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Competing on the world stage nothing new to Julia Longo

Thorold swimmer returns home after a triumphant third Special Olympic competition
Thorold's Julia Longo added more medals to her Olympic collection. Bob Liddycoat/Thorold News

Some people thrive on competition and some people excel at it.

A  very select few are able to do both, and Thorold's Julia Longo is one of those rare athetes.

Julia told ThoroldNews, "I don’t like training but I enjoy competing. I feel good afterwards. I get a little nervous but I like it. I tend do to my best performances in front of crowds."

Dad Anthony added, "I'll vouch for that. Her best times are at the biggest competitions."

Longo just returned from the Abu Dhabi Special Olympics World Summer Games with two more medals for swimming. The veteran swimmer captured a gold for the 4X50 medley relay, and a bronze medal in the 100m individual medley. That brings her Olympic total number of medals to nine. She now has six gold medals, two silver and a bronze, captured at three Olympic appearances.

Julia competed in the Athens summer games in 2011 and again at the Los Angeles games in 2015.

"It's rare for any athlete to make it to three world games in a row," observed Anthony.

But that doesn't deter Julia from setting her sites on the next games. "I'm hoping to make it four in 2023 in Berlin, Germany."

In addition to the two medals this time, Julia finished fourth in two other races in which she was involved; an impressive performance, for sure.

But even more remarkable is that she was fighting an infection for two weeks during the trip.

"They have a team doctor which is really good because they were able to get her on antibiotics," explained the senior Longo.

During the interview Julia recounted, "I probably liked Los Angeles best; I swam a good 200m race. I finished sixth in the prelims, but came second in the finals."  

Anthony and Julia, along with her mom Stacey and sister Amanda, enjoyed the three-week trip to Abu Dhabi.

They managed some sightseeing, drove dune buggies in the desert, and travelled to the 147th floor of Burj Khalifa, the tallest building in the world.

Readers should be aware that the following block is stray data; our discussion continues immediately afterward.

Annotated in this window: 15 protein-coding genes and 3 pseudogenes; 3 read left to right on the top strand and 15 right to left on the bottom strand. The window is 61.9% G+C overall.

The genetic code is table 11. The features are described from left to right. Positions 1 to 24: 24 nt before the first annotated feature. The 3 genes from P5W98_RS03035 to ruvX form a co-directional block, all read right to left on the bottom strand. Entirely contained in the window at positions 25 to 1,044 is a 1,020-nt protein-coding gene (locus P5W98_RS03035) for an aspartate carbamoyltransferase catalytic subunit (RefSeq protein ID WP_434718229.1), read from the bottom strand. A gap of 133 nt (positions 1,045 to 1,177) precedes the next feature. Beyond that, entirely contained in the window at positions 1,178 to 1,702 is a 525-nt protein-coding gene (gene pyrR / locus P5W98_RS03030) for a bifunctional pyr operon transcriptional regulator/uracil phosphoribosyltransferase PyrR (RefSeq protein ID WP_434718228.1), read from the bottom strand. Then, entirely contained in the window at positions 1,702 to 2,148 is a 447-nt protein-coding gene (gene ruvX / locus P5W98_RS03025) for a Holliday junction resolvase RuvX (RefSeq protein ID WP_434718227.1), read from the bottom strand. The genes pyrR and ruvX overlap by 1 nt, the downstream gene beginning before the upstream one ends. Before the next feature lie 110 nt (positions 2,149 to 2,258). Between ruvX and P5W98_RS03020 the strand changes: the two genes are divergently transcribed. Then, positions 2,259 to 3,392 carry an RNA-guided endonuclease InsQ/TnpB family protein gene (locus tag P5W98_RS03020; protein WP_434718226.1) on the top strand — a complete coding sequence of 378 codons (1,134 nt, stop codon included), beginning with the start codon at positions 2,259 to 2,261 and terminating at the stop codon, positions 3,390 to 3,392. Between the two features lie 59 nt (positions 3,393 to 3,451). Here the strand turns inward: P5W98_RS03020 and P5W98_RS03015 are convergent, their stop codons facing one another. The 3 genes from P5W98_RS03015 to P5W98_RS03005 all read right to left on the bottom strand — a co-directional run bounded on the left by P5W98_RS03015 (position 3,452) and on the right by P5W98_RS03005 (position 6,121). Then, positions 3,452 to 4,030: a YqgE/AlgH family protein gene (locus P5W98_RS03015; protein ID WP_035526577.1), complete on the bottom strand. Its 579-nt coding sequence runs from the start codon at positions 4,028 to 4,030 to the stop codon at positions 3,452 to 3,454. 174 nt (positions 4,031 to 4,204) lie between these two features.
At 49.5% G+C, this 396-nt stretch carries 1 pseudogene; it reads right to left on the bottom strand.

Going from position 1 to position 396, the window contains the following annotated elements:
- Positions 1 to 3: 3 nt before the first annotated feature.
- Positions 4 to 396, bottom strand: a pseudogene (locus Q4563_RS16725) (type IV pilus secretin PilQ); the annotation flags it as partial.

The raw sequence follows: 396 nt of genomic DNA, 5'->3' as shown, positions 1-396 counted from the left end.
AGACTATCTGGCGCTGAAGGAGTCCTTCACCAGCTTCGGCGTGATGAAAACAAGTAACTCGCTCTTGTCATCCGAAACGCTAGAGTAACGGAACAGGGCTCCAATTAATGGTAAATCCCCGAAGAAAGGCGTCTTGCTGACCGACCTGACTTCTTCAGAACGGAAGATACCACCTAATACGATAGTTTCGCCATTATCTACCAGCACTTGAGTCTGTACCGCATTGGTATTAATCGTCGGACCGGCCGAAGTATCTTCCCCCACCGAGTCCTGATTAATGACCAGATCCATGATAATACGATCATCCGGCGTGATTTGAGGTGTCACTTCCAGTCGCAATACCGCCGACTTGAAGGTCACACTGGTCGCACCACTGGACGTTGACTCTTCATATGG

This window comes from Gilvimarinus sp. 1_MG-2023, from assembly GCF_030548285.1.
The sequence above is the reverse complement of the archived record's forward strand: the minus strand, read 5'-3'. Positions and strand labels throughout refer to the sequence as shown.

"It was a great experience; travelling to a different county is a once-in-a-liftime chance," said Julia. "Abu Dhabi is like Toronto on steroids," she said referring to its massive area. "But it's clean. It's a cultural thing to be so clean."

"When you get there it's not what you've read on the Internet. Sure it's culturally different but we saw no graffiti, no garbage, no homelessness. And I never felt so safe in my life," said Anthony. "They are a beautiful people." 

Julia concurred, "They were very nice."

The Abu Dhabi Special Olympic games included 7,000 athletes from 190 countries in the rapidly growing event.

The central venue in Abu Dhabi is the Zayed Sports City Stadium, which is a multi-purpose facility located in Zayed Sports City.

"The opening ceremony entertained 30,000 people in a huge cricket stadium, presided over by the Crown Prince of Dubai. It was a show you wouldn’t believe," said Anthony.

They added that the pool facility was a $250 million build and was "Just incredible." 

Julia said this was her biggest competition and Anthony added, "The facilities over there were the best we've seen."

Julia trains at the Kiwanis pool in St. Catharines, and with her sights set on the next Olympics, she took two weeks off upon her return but is already back in the water to train.

Anthony explained, "By the third games it's harder to get up for it but she's been able to do it. She has a regional meet at the end of April to start all over again. She has to qualify regionally, nationally and provincially all over again to get to the worlds. Nobody hands her a ticket to get on that plane."

The Canadian swim team included 24 athletes from across the country but the final crew is not selected to represent a province or region; they must be the best in the country.

Julia has a history of competition and success. She began 17 years ago and swam OFSAA for the Denis Morris team.

"She might be the most decorated OFSAA athlete from Denis Morris," Anthony speculated.

In addition to training, Julia works full-time at the YMCA in St. Catharines as a lifeguard and swimming instructor. She really enjoys her job and thinks she may want to coach after she retires from Olympic swimming.

Anthony said the support from the community has been great, "We've had a lot more people reach out to us than ever before."

"I am very thankful for all the support from the community," added Julia.

Bob Liddycoat

About the Author: Bob Liddycoat

Bob Liddycoat is community editor of
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